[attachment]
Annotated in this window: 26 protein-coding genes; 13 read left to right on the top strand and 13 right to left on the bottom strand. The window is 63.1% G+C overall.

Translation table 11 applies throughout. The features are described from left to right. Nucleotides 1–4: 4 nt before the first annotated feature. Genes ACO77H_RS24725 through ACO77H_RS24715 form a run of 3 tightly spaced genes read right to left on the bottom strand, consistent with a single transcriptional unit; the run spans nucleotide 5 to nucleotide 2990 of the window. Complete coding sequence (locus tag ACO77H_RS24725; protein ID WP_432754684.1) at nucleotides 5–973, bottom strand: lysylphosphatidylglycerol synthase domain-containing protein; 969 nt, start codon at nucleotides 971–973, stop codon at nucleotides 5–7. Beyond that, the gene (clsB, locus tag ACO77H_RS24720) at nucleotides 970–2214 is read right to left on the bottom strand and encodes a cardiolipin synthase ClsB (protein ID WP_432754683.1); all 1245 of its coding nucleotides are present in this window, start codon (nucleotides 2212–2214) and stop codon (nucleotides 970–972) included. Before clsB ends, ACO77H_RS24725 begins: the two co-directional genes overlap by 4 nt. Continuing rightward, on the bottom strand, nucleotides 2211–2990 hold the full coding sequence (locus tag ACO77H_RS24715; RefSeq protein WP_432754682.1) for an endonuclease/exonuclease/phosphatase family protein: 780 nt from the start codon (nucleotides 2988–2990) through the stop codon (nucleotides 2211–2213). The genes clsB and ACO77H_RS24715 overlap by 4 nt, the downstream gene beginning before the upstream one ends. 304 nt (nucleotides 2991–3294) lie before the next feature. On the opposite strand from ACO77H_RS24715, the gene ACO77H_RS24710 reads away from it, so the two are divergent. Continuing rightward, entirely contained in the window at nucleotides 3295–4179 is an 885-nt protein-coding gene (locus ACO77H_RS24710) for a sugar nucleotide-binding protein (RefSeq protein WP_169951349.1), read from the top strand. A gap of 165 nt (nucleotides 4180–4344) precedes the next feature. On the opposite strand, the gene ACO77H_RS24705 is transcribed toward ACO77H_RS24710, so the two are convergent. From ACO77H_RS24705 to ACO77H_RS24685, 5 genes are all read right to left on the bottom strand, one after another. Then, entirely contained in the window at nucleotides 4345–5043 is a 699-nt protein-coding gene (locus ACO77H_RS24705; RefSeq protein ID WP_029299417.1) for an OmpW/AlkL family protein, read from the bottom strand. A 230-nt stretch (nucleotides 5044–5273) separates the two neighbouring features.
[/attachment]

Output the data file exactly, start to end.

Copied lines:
Annotated in this window: 26 protein-coding genes; 13 read left to right on the top strand and 13 right to left on the bottom strand. The window is 63.1% G+C overall.

Translation table 11 applies throughout. The features are described from left to right. Nucleotides 1–4: 4 nt before the first annotated feature. Genes ACO77H_RS24725 through ACO77H_RS24715 form a run of 3 tightly spaced genes read right to left on the bottom strand, consistent with a single transcriptional unit; the run spans nucleotide 5 to nucleotide 2990 of the window. Complete coding sequence (locus tag ACO77H_RS24725; protein ID WP_432754684.1) at nucleotides 5–973, bottom strand: lysylphosphatidylglycerol synthase domain-containing protein; 969 nt, start codon at nucleotides 971–973, stop codon at nucleotides 5–7. Beyond that, the gene (clsB, locus tag ACO77H_RS24720) at nucleotides 970–2214 is read right to left on the bottom strand and encodes a cardiolipin synthase ClsB (protein ID WP_432754683.1); all 1245 of its coding nucleotides are present in this window, start codon (nucleotides 2212–2214) and stop codon (nucleotides 970–972) included. Before clsB ends, ACO77H_RS24725 begins: the two co-directional genes overlap by 4 nt. Continuing rightward, on the bottom strand, nucleotides 2211–2990 hold the full coding sequence (locus tag ACO77H_RS24715; RefSeq protein WP_432754682.1) for an endonuclease/exonuclease/phosphatase family protein: 780 nt from the start codon (nucleotides 2988–2990) through the stop codon (nucleotides 2211–2213). The genes clsB and ACO77H_RS24715 overlap by 4 nt, the downstream gene beginning before the upstream one ends. 304 nt (nucleotides 2991–3294) lie before the next feature. On the opposite strand from ACO77H_RS24715, the gene ACO77H_RS24710 reads away from it, so the two are divergent. Continuing rightward, entirely contained in the window at nucleotides 3295–4179 is an 885-nt protein-coding gene (locus ACO77H_RS24710) for a sugar nucleotide-binding protein (RefSeq protein WP_169951349.1), read from the top strand. A gap of 165 nt (nucleotides 4180–4344) precedes the next feature. On the opposite strand, the gene ACO77H_RS24705 is transcribed toward ACO77H_RS24710, so the two are convergent. From ACO77H_RS24705 to ACO77H_RS24685, 5 genes are all read right to left on the bottom strand, one after another. Then, entirely contained in the window at nucleotides 4345–5043 is a 699-nt protein-coding gene (locus ACO77H_RS24705; RefSeq protein ID WP_029299417.1) for an OmpW/AlkL family protein, read from the bottom strand. A 230-nt stretch (nucleotides 5044–5273) separates the two neighbouring features.